Silver Book Fact

The incidence of Alzheimer’s disease increases dramatically with age:

  • From approximately 53 new cases per 1,000 people ages 65 to 74
  • To 170 new cases per 1,000 people ages 75 to 84
  • To 231 new cases per 1,000 people ages 85 and older

Hebert L, Beckett L, Scherr P, Evans D. Annual Incidence of Alzheimer Disease in the United States Projected to the Years 2000 through 2050. Alzheimer Disease Assoc Disord. 2001; 15(4): 169-73. http://www.ncbi.nlm.nih.gov/pubmed/11723367

Reference

Title
Annual Incidence of Alzheimer Disease in the United States Projected to the Years 2000 through 2050
Publication
Alzheimer Disease Assoc Disord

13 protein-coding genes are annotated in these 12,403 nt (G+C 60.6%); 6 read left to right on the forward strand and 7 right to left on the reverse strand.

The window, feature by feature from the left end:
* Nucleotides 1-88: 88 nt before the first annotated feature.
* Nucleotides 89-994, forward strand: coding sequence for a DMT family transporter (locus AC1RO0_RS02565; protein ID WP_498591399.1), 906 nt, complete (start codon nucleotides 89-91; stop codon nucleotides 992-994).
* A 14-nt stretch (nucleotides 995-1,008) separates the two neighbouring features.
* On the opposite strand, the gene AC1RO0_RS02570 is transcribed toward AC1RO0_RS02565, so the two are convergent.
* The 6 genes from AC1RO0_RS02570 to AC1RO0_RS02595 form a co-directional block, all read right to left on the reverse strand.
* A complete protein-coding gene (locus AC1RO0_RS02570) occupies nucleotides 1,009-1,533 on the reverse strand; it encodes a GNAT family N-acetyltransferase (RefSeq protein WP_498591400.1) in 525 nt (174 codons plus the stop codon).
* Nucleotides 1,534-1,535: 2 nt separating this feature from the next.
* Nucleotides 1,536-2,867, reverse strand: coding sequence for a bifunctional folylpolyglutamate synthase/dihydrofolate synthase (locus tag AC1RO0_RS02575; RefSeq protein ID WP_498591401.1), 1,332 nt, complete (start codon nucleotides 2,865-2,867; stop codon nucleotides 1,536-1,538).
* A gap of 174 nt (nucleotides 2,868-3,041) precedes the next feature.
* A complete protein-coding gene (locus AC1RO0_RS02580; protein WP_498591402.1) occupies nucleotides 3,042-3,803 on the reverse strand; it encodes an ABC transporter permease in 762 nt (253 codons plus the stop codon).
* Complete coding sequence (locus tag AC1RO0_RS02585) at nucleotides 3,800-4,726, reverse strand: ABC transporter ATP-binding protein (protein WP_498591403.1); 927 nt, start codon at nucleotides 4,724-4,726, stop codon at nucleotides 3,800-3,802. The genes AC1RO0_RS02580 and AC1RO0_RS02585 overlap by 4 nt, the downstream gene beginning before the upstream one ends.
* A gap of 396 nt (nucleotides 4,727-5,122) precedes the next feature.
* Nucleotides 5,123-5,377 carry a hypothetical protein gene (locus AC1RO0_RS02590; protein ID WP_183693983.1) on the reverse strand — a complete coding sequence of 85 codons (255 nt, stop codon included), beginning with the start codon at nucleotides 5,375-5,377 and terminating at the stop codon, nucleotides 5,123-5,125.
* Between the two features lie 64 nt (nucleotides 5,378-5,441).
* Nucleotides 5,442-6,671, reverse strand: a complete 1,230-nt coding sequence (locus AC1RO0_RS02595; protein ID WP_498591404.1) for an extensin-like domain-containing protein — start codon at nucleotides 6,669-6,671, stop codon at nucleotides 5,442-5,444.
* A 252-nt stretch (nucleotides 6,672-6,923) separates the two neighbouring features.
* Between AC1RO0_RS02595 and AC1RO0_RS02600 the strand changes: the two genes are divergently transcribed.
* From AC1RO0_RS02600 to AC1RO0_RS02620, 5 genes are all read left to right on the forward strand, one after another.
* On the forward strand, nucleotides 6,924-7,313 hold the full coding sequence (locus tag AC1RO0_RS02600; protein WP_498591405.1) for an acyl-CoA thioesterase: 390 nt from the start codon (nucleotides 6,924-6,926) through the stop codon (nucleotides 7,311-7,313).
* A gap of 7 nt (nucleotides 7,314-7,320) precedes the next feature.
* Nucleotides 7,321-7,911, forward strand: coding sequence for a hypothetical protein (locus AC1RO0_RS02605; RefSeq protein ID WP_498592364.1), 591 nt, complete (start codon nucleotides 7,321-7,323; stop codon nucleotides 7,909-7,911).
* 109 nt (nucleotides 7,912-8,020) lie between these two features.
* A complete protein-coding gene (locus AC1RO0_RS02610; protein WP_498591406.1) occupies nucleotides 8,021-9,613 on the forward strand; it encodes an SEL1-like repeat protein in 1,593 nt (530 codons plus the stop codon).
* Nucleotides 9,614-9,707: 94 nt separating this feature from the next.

Publication Date
2001
Authors
Hebert L, Beckett L, Scherr P, Evans D
Volume & Issue
Volume 15, Issue 4
Pages
169-73
URL
Read Full Resource

Categories

  • Cost of Disease
  • Age - A Major Risk Factor

Related Facts

  • Approximately 5.1 million Americans age 65 and older have Alzheimer’s disease.  
  • The greatest risk factor for Alzheimer’s disease is advancing age, but Alzheimer’s is not a normal part of aging.  
  • In 2007, around 10% of all hospice admissions were for people with a primary diagnosis of Alzheimer’s disease or other dementia.  
  • Between 2000 and 2008, deaths attributed to Alzheimer’s disease increased 66%, whereas those attributed to heart disease— the number one cause of death— decreased 13%.  
  • In 2009, 6% of all people admitted to hospices in the United States had a primary hospice diagnosis of Alzheimer’s disease.